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Farming

A Native Breed

Starting a Lake District Hill Farm

 

About this book:

  • ISBN: 978-1-910237-24-3 (paperback)

  • Published December 2016

  • Price £12.00 + postage

  • 134 pages

  • Illustrated with 24 colour photographs.

For information on Andrea's new book follow this link:

In My Boots

The Book:

LONG-LISTED for the 2017 Lakeland Book of the Year Award
Andrea Meanwell helped out on her aunt and uncle’s hill farm in the North Pennines in Westmorland as a child and dreamt about having her own flock of sheep.
This is the story of how she started her own hill farm in the Lake District, the native animals she bred and her fascination with how those native animals maintain the environment that thousands of visitors to the Lake District know and love. It is a tale about how native animals and local people are hefted to the Lakeland fells. It is a heart-warming story of perservance and courage.

Reviews:

Andrea has since been interviewed by the 'Sunday Times' about how hill farmers are threatened by new Government plans. The 'Sunday Times' reported: Andrea Meanwell who started her own Lake District hill farm six years ago, said it would have a "massive cultural impact" if Cumbrian sheep farmers were forced to quit through poverty... her book 'A Native Breed', tells how she bred her own flock of sheep, and has been selling them below her break-even point... and was delaying taking sheep to market until prices recovered.

READER REVIEW: A Native Breed is a quite exceptional book by an obviously exceptional lady. I am not a farmer, but have been fascinated by the incredible journey Andrea tells with real passion. Andrea writes her account in a way that it can be read with great interest, whether you have spent a lifetime in farming or know nothing about farming at all. It takes a special person to start a farm from scratch; often an uphill battle, against nature, finances & even her own livestock, but it would seem her motto is never give up and you will succeed! Combining starting a farm and bringing up a family is awe inspiring.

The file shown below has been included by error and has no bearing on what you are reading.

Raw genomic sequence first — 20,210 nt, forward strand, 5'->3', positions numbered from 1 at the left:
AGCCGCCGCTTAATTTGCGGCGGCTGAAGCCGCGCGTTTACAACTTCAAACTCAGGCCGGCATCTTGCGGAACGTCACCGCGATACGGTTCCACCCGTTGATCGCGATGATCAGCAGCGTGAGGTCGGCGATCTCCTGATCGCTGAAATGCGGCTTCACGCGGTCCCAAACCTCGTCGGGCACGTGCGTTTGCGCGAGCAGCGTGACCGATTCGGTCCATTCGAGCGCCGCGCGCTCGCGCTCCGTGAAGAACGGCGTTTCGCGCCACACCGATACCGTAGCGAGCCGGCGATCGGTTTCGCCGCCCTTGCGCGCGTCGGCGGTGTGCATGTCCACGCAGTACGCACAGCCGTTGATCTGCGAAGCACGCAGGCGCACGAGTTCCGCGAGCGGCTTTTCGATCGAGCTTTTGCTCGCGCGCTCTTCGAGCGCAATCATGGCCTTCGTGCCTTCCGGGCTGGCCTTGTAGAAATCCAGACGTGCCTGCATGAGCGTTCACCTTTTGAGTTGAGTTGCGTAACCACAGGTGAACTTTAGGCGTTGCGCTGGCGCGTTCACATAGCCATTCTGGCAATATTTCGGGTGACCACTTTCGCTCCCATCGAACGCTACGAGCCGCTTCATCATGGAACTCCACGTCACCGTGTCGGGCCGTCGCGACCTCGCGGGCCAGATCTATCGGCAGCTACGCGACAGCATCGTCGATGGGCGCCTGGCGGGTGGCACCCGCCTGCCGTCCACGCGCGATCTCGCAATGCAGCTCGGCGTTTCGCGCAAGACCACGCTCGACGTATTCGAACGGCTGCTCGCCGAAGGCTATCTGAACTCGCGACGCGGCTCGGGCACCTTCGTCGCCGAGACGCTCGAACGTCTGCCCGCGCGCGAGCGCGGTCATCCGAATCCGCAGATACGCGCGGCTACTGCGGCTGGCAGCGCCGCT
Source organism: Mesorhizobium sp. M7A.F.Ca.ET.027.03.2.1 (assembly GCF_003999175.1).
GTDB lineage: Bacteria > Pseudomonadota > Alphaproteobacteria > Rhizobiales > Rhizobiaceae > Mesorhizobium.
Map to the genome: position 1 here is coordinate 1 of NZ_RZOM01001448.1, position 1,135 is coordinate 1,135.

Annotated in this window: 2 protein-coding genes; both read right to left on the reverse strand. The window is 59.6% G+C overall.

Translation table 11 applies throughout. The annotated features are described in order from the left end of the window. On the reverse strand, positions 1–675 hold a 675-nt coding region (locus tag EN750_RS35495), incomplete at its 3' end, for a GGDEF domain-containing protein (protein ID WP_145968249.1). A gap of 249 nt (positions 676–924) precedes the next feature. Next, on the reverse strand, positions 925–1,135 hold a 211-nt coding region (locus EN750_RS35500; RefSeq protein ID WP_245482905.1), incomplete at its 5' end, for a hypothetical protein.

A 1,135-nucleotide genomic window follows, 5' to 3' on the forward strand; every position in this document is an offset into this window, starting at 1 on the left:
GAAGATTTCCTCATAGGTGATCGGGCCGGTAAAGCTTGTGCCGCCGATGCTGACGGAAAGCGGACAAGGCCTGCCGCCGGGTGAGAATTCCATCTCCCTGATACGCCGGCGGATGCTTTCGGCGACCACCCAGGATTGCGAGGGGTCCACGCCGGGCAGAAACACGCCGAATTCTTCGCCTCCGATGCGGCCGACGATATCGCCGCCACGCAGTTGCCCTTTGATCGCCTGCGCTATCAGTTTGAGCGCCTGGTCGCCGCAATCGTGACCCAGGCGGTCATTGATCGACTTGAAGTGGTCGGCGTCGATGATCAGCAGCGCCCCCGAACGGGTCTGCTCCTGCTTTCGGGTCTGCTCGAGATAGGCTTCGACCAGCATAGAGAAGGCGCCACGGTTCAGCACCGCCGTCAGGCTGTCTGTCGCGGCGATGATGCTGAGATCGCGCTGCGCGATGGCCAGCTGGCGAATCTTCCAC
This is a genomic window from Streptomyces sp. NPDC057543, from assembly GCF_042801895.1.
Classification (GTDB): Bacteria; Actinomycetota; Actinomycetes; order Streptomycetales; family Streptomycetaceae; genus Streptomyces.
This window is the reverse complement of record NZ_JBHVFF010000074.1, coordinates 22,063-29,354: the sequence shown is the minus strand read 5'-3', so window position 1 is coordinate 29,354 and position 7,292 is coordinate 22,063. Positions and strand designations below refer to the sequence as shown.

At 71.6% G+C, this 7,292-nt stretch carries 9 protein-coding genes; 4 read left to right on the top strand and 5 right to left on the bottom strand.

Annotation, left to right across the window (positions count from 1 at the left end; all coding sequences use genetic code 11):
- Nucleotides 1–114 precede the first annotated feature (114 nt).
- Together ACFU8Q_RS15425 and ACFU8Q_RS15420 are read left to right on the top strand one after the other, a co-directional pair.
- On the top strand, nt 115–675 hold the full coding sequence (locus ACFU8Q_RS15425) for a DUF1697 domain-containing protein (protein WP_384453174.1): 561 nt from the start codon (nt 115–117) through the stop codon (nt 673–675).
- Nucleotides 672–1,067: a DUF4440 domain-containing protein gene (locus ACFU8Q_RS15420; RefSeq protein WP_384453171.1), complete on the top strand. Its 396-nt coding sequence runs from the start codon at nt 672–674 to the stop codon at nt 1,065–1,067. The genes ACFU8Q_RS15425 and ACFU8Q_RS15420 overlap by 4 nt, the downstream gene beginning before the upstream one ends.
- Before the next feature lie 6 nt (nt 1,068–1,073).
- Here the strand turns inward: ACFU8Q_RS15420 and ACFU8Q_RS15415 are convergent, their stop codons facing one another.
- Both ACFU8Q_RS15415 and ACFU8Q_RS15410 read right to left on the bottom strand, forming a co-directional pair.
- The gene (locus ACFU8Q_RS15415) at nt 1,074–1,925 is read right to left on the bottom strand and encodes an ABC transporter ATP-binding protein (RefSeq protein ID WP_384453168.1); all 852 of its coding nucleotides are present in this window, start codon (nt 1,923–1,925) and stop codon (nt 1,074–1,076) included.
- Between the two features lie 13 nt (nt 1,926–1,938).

Having read this fantastic book, I now want to visit Andrea & family at their farm and go fell running with her husband Anthony!
Andrea has a very captivating style of writing and I can't wait for her next book; I am going to request to go on the pre-order list right now. All credit to Hayloft publishers for producing a great looking book with fantastic photographs. It also fits nicely in the outside pocket of a Barbour jacket! BRAVO, FIVE STARS.


First book by woman with 'farming in her blood'
A WOMAN who left a career in teaching because of the strength of her 'farming blood' has published a book charting how she started a Lake District hill farm. Andrea Meanwell was brought up in York but helped out on her aunt and uncle's hill farm in Upper Eden as a child and always dreamed of having her own flock.
Andrea's grandparents were Harold and Lily Binks and her grandfather's family home was at South Road, Kirkby Stephen, where he kept his animals in fields opposite. Her aunt and uncle are Alan and Ruth Birbeck, of Nateby, Alan being a Swaledale breeder and founder member of North of England Mule Sheep Association.
The fells and the farming way of life 'called' to Andrea on every visit to the old counties of Westmorland and Cumberland and, decades later, she and husband Antony — now team captain of Borrowdale Fell Runners and secretary of Rusland show  — found the perfect spot to become 'hefted'.
She tells the story in her first book, A Native Breed, published by Hayloft. Many of the photographs in the book are by Suzanne McNally, of South Road, Kirkby Stephen.
Andrea began her foray into farming on two acres of land in the Rusland Valley with eight Herdwick lambs. But she was bitten so hard by the 'farming bug' that she took on more land, used her husband's pension to build a barn and lambing shed, moved on to Shetland and North Ronaldsay sheep, Fell ponies and Dexter cattle and became smitten with the Rough Fell sheep breed.
Her book charts the highs and many lows of life on a fell smallholding — Herdwicks constantly leaving home in search of their own heft, the sudden death of a £5,500 prize ram, theft of her old but beloved and much-needed Land Rover, and being so savagely attacked by a newly-calved cow that she needed emergency hospital treatment.
She also writes of the daily winter grind of stock feeding, the anxieties of haytime, the euphoria at the safe arrival of new lambs and calves, and the inevitable deaths. 
Shining through is her fascination with how Cumbria's native animals maintain the environment which thousand of Lake District visitors know and love. It is a tale about how native animals and local people are hefted to the fells, and, above all, a heart-warming story of the courage and perseverance needed by everybody involved in farming. Cumberland and Westmorland Herald

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